Fri, Jan 27, 2006 - Page 1 News List

Chen has some advice for Yu, Su

DIRECTION The president urged the new DPP chief to open a debate on the party's policies, and urged the premier to focus on getting things done

By Jewel Huang  /  STAFF REPORTER

Democratic Progressive Party internal arbitrator Liao Hsueh-hsing, center, presides over the transfer of the party's seal from acting chairwoman Vice President Annette Lu, left, to new Chairman Yu Shyi-kun, right.


At the Democratic Progressive Party's (DPP) chairmanship hand-over ceremony yesterday afternoon, President Chen Shui-bian (陳水扁) said he expected Chairman Yu Shyi-kun, to hold a large-scale debate soon on the party's political line and China policy. He also said he hoped that Yu could persuade former chairman Lin I-hsiung (林義雄) not to leave the party.

It has been a tradition for DPP members to debate all sorts of issues and the DPP has never been a patriarchal party or one where "a single person alone has say," Chen said. "We have debated on the `boldly go west' issue and I believe that it is a healthy way to work out a common ground from different ideas."

"It is true that the DPP currently has divergent views about its political lines and policies on China," he said. "So, I hope that Yu can make it a priority to hold a large-scale debate on these two issues to determine a consensus systematically and rationally."

"Only when the DPP reaches common conclusions on crucial policies can the second economic development committee be supported by the public," he said.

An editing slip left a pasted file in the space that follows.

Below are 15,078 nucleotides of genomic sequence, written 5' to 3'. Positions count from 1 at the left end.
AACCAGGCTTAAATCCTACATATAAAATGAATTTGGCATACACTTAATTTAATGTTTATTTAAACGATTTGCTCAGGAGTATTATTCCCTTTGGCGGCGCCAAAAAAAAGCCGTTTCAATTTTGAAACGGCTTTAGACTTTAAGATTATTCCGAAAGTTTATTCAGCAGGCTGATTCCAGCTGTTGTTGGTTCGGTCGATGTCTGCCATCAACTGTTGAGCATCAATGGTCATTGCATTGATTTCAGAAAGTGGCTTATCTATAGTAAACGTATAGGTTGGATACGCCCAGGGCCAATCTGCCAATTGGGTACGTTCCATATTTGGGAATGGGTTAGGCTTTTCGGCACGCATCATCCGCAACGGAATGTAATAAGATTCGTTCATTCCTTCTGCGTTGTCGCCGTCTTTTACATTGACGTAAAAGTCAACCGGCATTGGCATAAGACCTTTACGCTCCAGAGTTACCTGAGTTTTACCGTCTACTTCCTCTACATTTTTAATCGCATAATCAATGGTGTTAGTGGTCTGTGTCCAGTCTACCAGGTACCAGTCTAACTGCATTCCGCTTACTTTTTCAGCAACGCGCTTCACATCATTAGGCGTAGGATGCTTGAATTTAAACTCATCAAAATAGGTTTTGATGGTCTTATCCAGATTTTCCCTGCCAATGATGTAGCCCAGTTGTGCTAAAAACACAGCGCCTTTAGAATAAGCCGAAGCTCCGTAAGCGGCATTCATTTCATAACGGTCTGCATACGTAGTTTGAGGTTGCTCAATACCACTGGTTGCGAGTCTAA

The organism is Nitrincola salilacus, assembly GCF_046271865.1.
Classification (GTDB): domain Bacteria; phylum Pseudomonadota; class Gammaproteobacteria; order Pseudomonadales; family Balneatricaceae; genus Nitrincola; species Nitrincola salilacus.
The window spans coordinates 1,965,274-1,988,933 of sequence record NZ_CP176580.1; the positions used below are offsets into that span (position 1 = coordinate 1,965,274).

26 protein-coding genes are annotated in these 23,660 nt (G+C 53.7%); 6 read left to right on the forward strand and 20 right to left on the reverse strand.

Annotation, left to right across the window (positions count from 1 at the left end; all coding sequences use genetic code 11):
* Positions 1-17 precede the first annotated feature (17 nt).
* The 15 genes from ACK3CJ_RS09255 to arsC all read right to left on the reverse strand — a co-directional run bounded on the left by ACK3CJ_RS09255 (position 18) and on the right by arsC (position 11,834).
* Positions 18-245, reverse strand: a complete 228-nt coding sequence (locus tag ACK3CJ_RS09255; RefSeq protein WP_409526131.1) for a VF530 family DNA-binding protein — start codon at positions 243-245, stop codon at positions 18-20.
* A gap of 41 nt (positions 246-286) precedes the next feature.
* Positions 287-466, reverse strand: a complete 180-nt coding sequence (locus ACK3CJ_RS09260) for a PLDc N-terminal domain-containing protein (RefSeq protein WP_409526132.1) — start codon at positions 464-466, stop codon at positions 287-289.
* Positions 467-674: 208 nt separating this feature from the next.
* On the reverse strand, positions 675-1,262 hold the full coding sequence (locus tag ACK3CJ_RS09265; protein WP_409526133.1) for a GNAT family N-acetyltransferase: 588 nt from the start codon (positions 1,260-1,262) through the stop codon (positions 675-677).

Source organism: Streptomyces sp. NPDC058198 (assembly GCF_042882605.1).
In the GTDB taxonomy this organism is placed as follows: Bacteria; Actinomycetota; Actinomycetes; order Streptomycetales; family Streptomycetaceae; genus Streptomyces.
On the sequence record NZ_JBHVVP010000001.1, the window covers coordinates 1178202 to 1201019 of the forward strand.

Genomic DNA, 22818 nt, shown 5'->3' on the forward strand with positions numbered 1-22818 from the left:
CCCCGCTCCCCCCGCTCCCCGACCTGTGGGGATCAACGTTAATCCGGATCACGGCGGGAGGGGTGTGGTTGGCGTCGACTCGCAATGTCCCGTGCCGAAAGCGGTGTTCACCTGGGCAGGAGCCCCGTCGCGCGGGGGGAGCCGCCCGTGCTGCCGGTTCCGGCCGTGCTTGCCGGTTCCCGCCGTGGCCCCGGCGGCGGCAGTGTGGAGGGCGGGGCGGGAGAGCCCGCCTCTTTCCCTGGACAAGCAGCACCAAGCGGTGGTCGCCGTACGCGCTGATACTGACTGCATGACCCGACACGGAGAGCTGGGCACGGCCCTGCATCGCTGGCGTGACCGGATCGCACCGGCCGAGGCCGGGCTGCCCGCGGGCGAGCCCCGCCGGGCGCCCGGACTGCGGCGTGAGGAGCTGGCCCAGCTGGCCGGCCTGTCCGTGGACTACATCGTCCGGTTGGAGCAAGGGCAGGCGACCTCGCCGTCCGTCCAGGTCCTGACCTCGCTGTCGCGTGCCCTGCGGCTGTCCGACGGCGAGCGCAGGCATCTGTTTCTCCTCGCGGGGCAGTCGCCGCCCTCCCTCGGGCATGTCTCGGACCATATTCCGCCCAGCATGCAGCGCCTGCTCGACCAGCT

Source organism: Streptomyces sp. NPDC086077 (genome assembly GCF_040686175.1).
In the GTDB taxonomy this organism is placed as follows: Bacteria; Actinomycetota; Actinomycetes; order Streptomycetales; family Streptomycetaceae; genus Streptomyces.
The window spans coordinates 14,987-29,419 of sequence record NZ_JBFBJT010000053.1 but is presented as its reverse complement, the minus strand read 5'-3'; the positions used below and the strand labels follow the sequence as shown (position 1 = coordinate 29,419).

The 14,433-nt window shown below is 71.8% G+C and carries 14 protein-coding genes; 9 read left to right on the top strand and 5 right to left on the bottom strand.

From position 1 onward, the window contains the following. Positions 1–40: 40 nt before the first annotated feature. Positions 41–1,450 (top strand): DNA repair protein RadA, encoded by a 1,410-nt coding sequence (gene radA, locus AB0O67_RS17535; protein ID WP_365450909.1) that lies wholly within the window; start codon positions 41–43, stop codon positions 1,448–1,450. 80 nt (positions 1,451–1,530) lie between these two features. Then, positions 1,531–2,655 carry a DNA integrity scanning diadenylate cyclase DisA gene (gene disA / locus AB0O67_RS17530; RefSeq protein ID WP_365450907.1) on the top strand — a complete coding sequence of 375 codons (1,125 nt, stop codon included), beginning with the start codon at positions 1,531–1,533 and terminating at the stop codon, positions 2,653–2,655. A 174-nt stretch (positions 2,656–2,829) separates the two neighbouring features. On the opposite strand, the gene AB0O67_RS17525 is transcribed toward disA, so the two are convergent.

"Hopefully, the committee will be able to delineate a more complete and clearer blueprint for the country's future economic and trade development," he said.

Chen also urged Yu to persuade Lin to stay on.

"Lin will forever be a spiritual leader and moral example for the party," Chen said. "His leaving is absolutely the gravest loss and truly regretful for the DPP."

Chen said it is both admirable and touching to see Lin, who sacrificed so much for Taiwan's democratic movement and who has not sought fame or wealth, is still concerned about the party and the country.

Chen said he agreed with Premier Su Tseng-chang's (蘇貞昌) goal for the new Cabinet -- to establish a clean and effective government -- but he thinks that Su can "do more and talk less."

"Getting things done well is the most important thing," Chen said.

"I expect governmental leaders to have their own ideas and not to be bothered by news stories and other distracts," Chen said. "Getting criticized is unavoidable when implementing new policies. But I believe that Su will agree that a government that gets criticized is not a do-nothing government."

At the hand-over ceremony at the DPP headquarters, the acting chairwoman, Vice President Annette Lu (呂秀蓮), passed on the party seal to Yu after he was formally sworn in as DPP chairman.

Su, Taiwan Solidarity Union (TSU) Chairman Shu Chin-chiang (蘇進強), and several presidential advisors attended the ceremony. Chinese Nationalist Party (KMT) Legislator Alex Tsai (蔡正元) represented his party, but the People First Party did not send anyone.

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